Johannesburg, 29 June 2017 — Global Credit Ratings has today affirmed the national scale ratings accorded to Rebosis Property Fund Limited of A-(ZA) and A1-(ZA) in the long term and short term respectively, with the outlook accorded as Evolving.
SUMMARY RATING RATIONALE
Global Credit Ratings (“GCR”) has accorded the above credit ratings to Rebosis Property Fund Limited (“Rebosis, the REIT, or the fund”) based on the following key criteria:
GCR has considered the finalisation of the Billion and Ascension transactions, which has facilitated the simplification of the underlying structure to comprise of a domestic portfolio of properties valued at R18.2bn, wholly-owned asset and property management businesses, and a 67.5% stake in SEM/JSE AltX-listed New Frontier, whose portfolio was valued at c.R4.4bn as at 1H FY17. As such, the consolidated balance sheet has advanced markedly from R4.6bn at FY12, to R24.4bn at 1H FY17, albeit falling below prior guidance of c.R28bn due the Billion transaction being revised to R5bn from R6bn, and R856m in goodwill stripped out per GCR’s criteria.
Rebosis continues to present elevated group gearing metrics, with the distortion largely ascribed to the consolidation of New Frontier, which operates in a market with inherently higher leveraged property exposures. The Billion acquisition raised group debt to R12.6bn at 1H FY17 (FY16: R9.3bn), and while the consolidated net LTV ratio has improved from levels of c.50% seen since FY15, it remains slightly above the 40% threshold for highly rated REITs. The effect of New Frontier debt on consolidated earnings based gearing and interest coverage has also been exacerbated by the structure of the Billion acquisition. In mitigation, GCR has considered that New Frontier debt is non-recourse to Rebosis, which limits its exposure to the value of its investment and debt raised to fund the same.
Company debt has risen from just R1.7bn at FY12 to c.R10bn post the full absorption of Ascension effective May 2017. As such, while company gross and net LTVs have ranged between 25-39% since FY12, the pro forma metric registers just above the 40% mark. In this regard, management has earmarked certain non-core investment assets for disposal in order to sustain the consolidated LTV to c.35% in the medium term. Accordingly, the ratings remain on Evolving Outlook until planned transactions crystallise, translating to a normalisation of group LTV metrics. The directly-owned properties reflect robust fundamentals, with weighted average lease expiries ranging from 3.6 to 4.7 years, a predominantly ‘A’ grade lessee profile, in-force escalations of at least 7% and low vacancies, on the back of active asset management.
While the REIT continues to evidence strict cost rigour supporting atypically low property expense ratios, the operating margin is expected to remain below review highs, trending between 60-70%, given the higher retail exposure, pressure on utility tariffs, rates and taxes amidst macroeconomic challenges that continue to curtail tenants’ ability to absorb above-inflation escalations and place pressure on market rental rates.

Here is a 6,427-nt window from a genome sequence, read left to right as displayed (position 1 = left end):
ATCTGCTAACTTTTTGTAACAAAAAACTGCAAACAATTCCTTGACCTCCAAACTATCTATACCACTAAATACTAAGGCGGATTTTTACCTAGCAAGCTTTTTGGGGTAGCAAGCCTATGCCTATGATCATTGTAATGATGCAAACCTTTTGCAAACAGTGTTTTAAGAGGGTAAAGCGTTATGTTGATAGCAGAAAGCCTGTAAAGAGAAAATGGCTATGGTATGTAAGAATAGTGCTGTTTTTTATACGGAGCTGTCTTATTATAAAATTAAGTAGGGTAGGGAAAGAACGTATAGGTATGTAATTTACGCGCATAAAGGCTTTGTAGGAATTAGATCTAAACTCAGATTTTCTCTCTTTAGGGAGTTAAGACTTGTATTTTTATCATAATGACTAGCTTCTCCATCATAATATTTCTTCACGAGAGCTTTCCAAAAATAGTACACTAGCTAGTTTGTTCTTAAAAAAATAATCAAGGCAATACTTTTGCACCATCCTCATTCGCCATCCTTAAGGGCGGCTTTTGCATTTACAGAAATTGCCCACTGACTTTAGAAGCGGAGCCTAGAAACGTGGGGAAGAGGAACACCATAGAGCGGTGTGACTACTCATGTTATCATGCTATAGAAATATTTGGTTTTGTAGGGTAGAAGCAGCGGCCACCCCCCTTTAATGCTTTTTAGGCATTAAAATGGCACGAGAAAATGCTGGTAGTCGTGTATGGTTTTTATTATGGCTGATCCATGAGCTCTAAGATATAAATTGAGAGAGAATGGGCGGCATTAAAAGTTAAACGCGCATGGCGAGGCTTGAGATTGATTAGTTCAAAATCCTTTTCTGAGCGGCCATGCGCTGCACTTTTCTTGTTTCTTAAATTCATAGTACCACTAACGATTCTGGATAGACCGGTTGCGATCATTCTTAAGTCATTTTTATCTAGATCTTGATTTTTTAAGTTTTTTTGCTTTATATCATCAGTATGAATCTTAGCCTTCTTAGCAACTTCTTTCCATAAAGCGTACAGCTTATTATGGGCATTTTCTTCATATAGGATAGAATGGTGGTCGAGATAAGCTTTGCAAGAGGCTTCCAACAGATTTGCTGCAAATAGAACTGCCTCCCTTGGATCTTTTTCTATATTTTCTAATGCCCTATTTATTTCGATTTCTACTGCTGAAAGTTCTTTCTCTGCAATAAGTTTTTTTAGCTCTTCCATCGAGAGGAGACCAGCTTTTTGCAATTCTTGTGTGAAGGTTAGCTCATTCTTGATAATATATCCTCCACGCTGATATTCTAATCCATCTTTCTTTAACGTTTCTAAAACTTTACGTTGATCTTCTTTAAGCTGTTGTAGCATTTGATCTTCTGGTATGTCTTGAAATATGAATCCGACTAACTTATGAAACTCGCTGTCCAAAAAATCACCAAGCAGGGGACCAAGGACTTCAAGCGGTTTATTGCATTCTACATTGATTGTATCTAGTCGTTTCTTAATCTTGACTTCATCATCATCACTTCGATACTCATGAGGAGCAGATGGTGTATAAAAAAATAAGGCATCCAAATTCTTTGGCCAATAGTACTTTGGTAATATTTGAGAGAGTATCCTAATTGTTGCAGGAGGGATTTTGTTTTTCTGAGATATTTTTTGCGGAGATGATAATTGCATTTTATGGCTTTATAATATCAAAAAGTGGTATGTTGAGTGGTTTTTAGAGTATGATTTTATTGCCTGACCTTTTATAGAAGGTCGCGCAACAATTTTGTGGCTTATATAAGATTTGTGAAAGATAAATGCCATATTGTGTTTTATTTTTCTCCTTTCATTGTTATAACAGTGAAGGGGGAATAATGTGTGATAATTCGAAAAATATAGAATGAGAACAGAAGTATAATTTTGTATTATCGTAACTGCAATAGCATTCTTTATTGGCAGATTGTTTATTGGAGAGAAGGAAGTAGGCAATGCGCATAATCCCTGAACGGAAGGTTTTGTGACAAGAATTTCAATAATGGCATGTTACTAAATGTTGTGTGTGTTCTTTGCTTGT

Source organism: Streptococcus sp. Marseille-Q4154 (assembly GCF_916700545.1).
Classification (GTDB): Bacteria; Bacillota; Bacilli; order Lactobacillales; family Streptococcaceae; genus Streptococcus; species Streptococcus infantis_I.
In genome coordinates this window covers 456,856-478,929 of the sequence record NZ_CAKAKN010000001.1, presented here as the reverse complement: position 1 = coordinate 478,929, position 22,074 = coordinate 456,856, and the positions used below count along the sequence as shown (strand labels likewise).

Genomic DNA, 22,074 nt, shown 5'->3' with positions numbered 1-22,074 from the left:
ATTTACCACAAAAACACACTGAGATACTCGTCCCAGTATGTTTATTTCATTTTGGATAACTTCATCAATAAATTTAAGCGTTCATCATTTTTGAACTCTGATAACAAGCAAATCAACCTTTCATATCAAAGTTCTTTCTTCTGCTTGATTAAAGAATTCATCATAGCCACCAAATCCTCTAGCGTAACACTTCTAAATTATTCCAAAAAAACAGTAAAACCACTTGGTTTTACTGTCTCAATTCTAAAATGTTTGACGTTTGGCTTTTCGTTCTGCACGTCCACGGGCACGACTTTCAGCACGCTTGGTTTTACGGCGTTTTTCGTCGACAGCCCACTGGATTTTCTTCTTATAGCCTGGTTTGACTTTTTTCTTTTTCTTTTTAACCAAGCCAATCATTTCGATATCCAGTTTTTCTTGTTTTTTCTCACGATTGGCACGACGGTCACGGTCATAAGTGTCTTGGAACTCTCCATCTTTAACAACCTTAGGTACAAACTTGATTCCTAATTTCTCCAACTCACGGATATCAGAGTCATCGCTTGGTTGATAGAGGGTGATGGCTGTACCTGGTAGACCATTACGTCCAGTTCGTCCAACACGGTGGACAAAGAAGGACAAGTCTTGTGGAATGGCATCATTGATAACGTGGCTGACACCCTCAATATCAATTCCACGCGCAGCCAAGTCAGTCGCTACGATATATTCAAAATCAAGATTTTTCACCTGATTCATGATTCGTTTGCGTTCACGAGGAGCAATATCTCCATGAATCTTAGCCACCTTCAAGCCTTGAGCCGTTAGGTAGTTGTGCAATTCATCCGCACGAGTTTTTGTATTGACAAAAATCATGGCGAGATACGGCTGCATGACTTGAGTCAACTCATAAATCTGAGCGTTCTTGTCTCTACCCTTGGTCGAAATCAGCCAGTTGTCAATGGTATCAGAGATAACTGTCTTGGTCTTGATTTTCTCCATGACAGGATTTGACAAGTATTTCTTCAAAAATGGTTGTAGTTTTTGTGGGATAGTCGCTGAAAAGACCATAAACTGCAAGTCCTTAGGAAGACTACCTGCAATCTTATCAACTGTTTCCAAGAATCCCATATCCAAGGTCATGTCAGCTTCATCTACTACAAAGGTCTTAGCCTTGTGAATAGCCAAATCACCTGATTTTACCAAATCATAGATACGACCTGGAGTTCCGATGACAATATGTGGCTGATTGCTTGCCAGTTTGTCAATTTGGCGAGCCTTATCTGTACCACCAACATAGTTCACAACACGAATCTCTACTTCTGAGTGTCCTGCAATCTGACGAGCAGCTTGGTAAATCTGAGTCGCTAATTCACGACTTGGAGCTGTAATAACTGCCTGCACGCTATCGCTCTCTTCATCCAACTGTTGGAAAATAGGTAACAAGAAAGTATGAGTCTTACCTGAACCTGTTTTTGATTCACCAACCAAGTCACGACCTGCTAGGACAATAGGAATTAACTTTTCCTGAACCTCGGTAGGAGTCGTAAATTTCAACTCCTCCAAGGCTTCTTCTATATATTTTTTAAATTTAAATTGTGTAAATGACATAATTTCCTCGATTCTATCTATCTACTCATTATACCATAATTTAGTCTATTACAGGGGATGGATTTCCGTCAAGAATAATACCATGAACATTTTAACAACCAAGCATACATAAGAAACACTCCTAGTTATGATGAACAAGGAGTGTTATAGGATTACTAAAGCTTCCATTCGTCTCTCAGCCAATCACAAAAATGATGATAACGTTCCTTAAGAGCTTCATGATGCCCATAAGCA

Rebosis has limited untapped facilities on hand, and has a sizeable amount of debt to refinance in the next 12 months. The bond programme lends funding flexibility, although note is taken of restrained DCM activity amidst investor uncertainty. Some comfort is taken from ample collateralisation of debt, which implies strong recoveries for unsecured creditors.
Looking ahead, upward rating pressure would arise from the reduction of debt, sustaining consolidated LTVs below 40%, with debt to EBITDA and gross interest cover approximating the 400% and 2x respective limits for highly rated REITs. An improved debt maturity profile would also be positively considered. Conversely, group LTVs persisting above the 40% threshold, and/or material earnings deterioration due to adverse regulatory outcomes or the weak operating climate would warrant a downgrade.
|NATIONAL SCALE RATINGS HISTORY|
|Initial rating (April 2015)||Last rating (June 2016)|
|Long term: A-(ZA); Short term: A1-(ZA)||Long term: A-(ZA); Short term: A1-(ZA)|
|Outlook: Stable||Outlook: Evolving|
|Primary Analyst||Committee Chairperson|
|Patricia Zvarayi||Sheri Few|
|Senior Analyst: Corporate Ratings||Senior Analyst: Corporate Ratings|
|(011) 784-1771||(011) 784-1771|
APPLICABLE METHODOLOGIES AND RELATED RESEARCH
Global Master Criteria for Rating Corporate Entities, updated February 2017
Global Criteria for Rating Property Funds, updated February 2017
Rebosis Issuer Reports, 2015-16
RATING LIMITATIONS AND DISCLAIMERS
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GLOSSARY OF TERMS/ACRONYMS USED IN THIS DOCUMENT AS PER GCR’S CORPORATE GLOSSARY
|Credit Rating||An opinion regarding the creditworthiness of an entity, a security or financial instrument, or an issuer of securities or financial instruments, using an established and defined ranking system of rating categories.|